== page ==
Dill water- Can be given to your baby via breast milk. Mum can take 3-4 cups of dill tea per day or you can give it to your baby on a teaspoon or in a syringe. For young babies, it’s best to give via the breastmilk. Older babies (4 months plus) can have it directly.
See Homoeopathy for you baby info for information about using and storing homoeopathic remedies then choose from one of the remedies specifically suited to colic below.
- The baby can’t be satisfied, but seems to improve when carried around.
- Pain seems unbearable .
- You may feel quite a hard bloated stomach.
- Stools may be green loose, look like chopped spinach and smell like rotten eggs.
- Firm pressure on the stomach relieves the symptoms.
- The baby wants to curl up, these babies will often pull their legs up to their stomach and scream if they are moved.
- Stools are green and pasty.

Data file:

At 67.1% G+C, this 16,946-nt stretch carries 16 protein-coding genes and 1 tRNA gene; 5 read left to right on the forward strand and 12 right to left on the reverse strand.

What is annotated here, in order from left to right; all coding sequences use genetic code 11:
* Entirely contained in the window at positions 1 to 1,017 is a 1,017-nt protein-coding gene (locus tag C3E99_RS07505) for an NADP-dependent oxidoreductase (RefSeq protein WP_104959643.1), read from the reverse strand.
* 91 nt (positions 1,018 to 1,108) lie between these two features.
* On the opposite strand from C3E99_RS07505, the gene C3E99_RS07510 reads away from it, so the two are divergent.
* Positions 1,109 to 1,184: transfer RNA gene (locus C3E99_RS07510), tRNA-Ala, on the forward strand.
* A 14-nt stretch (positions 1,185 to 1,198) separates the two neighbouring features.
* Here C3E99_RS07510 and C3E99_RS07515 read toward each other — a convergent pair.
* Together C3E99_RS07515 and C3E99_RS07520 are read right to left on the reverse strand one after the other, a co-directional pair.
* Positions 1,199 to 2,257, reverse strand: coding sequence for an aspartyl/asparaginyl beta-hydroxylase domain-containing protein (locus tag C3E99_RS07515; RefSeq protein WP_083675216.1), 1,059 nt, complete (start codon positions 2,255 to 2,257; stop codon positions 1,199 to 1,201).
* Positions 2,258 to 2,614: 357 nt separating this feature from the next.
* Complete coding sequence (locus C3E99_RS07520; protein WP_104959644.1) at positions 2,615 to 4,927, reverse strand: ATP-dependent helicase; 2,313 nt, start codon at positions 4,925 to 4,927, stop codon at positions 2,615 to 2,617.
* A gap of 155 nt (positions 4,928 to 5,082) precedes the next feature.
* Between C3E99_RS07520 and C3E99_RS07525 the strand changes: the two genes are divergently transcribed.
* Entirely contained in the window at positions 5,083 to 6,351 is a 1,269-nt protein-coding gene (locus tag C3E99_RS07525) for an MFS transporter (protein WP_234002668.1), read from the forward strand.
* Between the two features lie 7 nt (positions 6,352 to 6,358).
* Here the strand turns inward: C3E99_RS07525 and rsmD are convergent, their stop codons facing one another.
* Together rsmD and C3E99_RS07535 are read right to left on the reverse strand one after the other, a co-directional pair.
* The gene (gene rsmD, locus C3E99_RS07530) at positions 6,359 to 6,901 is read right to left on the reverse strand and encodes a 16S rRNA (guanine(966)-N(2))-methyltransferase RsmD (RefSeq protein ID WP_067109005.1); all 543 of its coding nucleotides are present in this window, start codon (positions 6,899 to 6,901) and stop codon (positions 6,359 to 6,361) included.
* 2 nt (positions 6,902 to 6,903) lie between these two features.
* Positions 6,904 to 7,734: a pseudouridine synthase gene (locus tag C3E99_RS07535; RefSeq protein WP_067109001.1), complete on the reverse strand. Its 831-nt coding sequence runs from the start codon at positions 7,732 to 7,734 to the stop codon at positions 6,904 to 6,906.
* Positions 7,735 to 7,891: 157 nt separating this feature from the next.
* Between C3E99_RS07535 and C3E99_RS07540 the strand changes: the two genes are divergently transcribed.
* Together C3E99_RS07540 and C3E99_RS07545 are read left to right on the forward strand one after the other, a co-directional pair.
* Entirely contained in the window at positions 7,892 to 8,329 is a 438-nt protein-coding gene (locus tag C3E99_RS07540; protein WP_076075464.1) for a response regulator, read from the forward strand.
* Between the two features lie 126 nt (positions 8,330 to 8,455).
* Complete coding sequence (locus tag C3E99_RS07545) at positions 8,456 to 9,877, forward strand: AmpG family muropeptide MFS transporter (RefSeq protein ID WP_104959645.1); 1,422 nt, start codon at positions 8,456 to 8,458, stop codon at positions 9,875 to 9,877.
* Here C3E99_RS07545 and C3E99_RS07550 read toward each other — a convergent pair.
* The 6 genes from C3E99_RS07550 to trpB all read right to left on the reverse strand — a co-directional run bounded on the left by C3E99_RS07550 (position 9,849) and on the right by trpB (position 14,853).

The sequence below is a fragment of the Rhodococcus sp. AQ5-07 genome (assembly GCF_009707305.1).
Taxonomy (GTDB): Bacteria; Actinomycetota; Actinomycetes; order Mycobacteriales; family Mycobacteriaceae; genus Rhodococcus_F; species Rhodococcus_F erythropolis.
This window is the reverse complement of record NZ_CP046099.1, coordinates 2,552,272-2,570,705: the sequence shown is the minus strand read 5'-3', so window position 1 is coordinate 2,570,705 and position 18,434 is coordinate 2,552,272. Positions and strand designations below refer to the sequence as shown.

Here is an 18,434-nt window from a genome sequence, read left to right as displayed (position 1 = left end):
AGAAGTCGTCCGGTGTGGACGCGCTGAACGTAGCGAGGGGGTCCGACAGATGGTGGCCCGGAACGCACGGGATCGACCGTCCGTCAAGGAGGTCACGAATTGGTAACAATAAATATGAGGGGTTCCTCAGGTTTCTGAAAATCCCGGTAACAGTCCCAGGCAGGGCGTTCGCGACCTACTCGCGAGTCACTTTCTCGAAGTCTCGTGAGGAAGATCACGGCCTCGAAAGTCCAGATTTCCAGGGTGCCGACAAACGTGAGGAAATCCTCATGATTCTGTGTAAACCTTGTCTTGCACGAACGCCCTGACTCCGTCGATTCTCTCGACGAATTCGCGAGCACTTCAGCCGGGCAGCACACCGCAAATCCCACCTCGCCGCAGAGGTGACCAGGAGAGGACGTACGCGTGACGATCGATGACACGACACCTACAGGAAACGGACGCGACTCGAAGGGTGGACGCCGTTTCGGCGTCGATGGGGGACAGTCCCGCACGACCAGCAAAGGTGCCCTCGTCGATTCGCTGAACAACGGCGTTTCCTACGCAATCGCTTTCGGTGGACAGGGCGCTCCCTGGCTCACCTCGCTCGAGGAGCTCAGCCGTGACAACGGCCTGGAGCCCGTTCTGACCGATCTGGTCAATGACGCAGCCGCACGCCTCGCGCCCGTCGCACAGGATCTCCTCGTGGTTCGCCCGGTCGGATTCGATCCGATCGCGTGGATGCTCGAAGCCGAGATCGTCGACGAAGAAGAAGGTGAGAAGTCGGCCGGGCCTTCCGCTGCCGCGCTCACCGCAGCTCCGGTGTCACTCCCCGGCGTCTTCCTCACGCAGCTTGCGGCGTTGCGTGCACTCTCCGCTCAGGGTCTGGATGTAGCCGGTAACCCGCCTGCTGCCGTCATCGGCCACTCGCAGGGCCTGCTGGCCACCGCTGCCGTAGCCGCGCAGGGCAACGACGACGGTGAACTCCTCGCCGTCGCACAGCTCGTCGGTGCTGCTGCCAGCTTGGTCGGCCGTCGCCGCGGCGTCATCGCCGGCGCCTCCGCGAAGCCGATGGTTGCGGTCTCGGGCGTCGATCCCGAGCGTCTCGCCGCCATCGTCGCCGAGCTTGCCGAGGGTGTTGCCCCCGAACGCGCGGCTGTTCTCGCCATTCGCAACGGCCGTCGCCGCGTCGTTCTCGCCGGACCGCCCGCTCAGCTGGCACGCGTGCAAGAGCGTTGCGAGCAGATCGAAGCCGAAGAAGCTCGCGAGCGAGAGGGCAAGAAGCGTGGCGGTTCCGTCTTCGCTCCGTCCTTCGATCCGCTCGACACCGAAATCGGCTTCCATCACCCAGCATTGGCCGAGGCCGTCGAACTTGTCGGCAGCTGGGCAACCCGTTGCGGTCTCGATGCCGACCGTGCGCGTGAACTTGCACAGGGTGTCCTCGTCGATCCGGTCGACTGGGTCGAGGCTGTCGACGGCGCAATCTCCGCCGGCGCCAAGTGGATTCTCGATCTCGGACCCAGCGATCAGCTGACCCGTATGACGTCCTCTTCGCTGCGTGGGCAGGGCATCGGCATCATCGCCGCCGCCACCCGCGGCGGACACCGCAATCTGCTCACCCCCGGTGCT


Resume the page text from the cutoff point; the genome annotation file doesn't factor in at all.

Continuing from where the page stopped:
- Better for passing a stool.
- Spasms relieved by warm and gentle pressure.
- Hard, knotty green stools.
- The baby may be visibly straining to pass a stool but will be unable to do so.
- The baby is irritable, screams at the slightest movement and wants to be still.
- The baby appears exhausted but is unable to sleep.
- Where the breastfeeding mother has eaten spicy food or indulged in alcohol.
- Alternating constipation and diarrhoea.
- Better for passing a stool and for passing wind.
See Using Reflexology With Your Baby for general guidelines and safety considerations.
This is a routine that is designed to release nervous tension and stored muscle tension particularly in the stomach area. It balances your baby’s energy and encourages elimination.
Use this reflexology foot chart to help you identify the areas talked about below.
1. Relax both feet with relaxation techniques and end with a thumb press on the solar plexus point in both feet.
2. Work on the points suggested below: